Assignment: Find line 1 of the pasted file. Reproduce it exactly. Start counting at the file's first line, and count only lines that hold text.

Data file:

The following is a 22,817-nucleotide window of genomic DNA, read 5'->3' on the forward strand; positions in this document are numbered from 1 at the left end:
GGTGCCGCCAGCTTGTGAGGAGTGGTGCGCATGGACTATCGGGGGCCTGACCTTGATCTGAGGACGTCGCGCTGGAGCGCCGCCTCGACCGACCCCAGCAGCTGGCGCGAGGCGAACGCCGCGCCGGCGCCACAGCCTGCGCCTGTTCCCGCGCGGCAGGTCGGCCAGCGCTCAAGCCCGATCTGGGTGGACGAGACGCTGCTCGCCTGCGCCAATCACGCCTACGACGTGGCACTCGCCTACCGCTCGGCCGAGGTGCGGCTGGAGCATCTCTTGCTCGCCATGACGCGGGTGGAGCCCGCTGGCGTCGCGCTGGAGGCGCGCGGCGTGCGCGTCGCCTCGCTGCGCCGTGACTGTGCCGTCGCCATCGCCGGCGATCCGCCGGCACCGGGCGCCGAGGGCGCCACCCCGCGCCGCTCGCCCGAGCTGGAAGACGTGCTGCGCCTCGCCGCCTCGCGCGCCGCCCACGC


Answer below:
The following is a 22,817-nucleotide window of genomic DNA, read 5'->3' on the forward strand; positions in this document are numbered from 1 at the left end: